How Touch Can Impact Your Life

It has been noted that mammals (that also means humans just like you and me) benefit hugely from touch. Touching comes in many forms like scratching, rubbing, pulling-pushing, play fighting, combing hair, holding hands, kissing, and cuddling.

Group or couple activities that allow for touch create ease and a sense of safety for one and all. The changes to how you feel internally are described well in Polyvagal Theory. Polyvagal Theory describes how your Autonomic Nerve System behaves. When you feel a sense of safety or danger arising, your Autonomic System uses long-standing nerve pathways to communicate. The feeling of danger and fear acts to stimulate you with an even more profound effect. Rightly so, who wants to get eaten by some monstrous predator with fangs that’ll slice through you with ease? The reaction you have to danger and fear is similar to how a reptile’s nerve system behaves. You literally become a reactor and disconnect your ability to think about anything other than survival. So in times of overwhelming stress, you can bet your overreaction and hyper-vigilance are being influenced by these aspects of your makeup. When social and environmental cues change, you will allow the Autonomic System to harmonise and restore, diverting your energy to living life.

In times of abundance and perceived safety, what do apes and elephants (to name a few) spend their rest time doing? Well, they are building relationships and bonding through touch and play. And how much attention each animal receives is also linked to its status in the group.

Of course, humans are much alike. Many human societies exhibit social scales in health, and socioeconomic status has been called the “fundamental cause” of health inequalities. In western societies, inequalities between the highest versus lowest socioeconomic stratum may affect the adult life span by more than a decade. These behaviour arise, in part, from differences in resource access and health risk behaviours. In Rhesus Macaques and Long-tailed Macaques, social subordination has been linked to changes in:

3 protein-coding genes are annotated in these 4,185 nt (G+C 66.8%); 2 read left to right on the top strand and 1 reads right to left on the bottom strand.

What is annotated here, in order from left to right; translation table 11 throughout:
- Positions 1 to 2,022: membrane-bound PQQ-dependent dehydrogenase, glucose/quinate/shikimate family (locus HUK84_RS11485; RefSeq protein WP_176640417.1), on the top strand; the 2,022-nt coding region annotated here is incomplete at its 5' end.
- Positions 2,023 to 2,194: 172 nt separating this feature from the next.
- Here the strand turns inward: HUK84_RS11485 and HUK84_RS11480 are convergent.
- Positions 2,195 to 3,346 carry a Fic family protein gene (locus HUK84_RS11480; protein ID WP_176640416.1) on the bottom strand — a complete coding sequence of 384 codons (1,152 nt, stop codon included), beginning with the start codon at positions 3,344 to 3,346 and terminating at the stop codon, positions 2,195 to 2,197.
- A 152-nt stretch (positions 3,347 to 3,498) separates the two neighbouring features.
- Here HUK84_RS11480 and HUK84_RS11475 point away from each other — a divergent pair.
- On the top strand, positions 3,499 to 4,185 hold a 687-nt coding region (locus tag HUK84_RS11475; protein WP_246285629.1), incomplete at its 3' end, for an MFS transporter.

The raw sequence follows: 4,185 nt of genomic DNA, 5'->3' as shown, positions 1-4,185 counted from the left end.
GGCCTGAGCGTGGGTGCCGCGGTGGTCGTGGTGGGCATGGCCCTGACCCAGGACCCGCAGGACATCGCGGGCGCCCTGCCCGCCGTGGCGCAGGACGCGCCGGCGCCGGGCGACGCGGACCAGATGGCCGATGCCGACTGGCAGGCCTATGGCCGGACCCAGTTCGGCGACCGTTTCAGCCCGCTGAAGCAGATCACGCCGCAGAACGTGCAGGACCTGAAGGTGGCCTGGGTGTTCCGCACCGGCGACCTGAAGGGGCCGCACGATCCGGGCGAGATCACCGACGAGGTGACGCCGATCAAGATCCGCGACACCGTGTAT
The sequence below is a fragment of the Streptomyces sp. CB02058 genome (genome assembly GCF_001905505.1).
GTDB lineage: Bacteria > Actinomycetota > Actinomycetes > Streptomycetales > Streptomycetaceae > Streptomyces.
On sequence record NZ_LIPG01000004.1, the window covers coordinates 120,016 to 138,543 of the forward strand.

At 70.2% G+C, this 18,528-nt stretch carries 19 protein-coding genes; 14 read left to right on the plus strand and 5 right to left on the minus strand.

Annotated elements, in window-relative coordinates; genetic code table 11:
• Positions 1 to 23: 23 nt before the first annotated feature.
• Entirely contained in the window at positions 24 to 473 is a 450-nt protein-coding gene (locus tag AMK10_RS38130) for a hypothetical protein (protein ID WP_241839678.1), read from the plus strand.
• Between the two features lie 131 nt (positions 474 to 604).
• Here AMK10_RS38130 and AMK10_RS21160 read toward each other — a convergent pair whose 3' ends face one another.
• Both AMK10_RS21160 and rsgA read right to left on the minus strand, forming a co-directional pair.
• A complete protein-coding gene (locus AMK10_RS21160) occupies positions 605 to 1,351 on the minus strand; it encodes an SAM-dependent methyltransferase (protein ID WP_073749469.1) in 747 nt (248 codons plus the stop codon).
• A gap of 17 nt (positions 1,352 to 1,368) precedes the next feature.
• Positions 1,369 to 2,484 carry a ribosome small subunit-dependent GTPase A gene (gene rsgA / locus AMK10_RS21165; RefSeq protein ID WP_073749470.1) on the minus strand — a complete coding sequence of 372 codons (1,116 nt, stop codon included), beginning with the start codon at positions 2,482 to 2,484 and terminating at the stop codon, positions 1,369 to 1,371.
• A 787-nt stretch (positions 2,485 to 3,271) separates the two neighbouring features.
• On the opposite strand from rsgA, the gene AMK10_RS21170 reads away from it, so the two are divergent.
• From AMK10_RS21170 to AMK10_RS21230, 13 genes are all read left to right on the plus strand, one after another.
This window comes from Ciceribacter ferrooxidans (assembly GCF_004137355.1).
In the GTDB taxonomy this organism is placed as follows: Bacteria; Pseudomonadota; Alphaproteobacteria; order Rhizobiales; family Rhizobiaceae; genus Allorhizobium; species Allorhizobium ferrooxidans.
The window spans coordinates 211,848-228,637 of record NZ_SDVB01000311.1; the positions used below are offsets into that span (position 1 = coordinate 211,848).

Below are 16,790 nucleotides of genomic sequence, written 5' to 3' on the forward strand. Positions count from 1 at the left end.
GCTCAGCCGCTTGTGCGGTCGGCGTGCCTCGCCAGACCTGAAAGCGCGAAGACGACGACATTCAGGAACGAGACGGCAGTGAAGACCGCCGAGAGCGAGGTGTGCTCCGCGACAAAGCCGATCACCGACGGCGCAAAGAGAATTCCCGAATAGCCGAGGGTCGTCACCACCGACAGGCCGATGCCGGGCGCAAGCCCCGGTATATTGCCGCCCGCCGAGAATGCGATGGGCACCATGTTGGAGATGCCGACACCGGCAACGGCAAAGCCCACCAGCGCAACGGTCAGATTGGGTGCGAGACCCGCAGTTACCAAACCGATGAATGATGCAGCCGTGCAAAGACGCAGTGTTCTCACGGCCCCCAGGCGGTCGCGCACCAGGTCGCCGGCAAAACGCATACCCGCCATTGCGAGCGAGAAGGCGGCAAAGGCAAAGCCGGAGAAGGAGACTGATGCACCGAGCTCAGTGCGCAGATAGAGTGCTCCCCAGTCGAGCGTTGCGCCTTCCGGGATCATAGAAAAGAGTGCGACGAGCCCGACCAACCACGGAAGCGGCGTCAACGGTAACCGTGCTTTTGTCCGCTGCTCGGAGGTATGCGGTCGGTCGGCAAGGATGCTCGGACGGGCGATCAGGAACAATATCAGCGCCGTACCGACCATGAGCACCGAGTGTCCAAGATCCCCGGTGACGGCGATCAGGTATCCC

• Cardiovascular health.
  • Hypothalamic-pituitary-adrenal axis function.
  • Inflammation.
  • Gene expression in peripheral blood mononuclear cells.

The suggestion is to link with the responses to social adversity in humans and other social primates, especially regarding the regulation of the immune system.

The amount of energy you need to regain a healthy baseline of vitality and energy is called “Allostatic Load.” The body is designed to take a lot of stress. However, there must be more than adequate amounts of rest and rejuvenation. Many of life’s chronic diseases happen because of a loss of resilience. And because a speedy return to normality hasn’t arisen, health and harmony don’t materialise.

Humans are an intelligent bunch, assorted with feedback loops, robust spontaneous organisation, and the ability to create coherent use of the energy and information for life. We can be healthy, learn and love unconditionally if only given the right social and environmental cues. Look for what is good in the world, see the beauty of existence and build lasting intimate relationships to bring about health and wellness in the most profound manner.

Furthermore, the low force touch you experience during your Healthpraxis Adjustments-Entrainments can also help you shift your internal resources in a healthy direction. You can have Allostasis, whereby you can experience and tolerate life stresses and bounce back all the wiser for it.

Snyder-Mackler, N., Et Al, Social status alters immune regulation and response to infection in macaques, 2016, [Online 01.12.2021]

Fox, P, J., 2018, The Thermodynamic Subluxation – The Intersection of Chiropractic Ecology ISBN: 9781980700005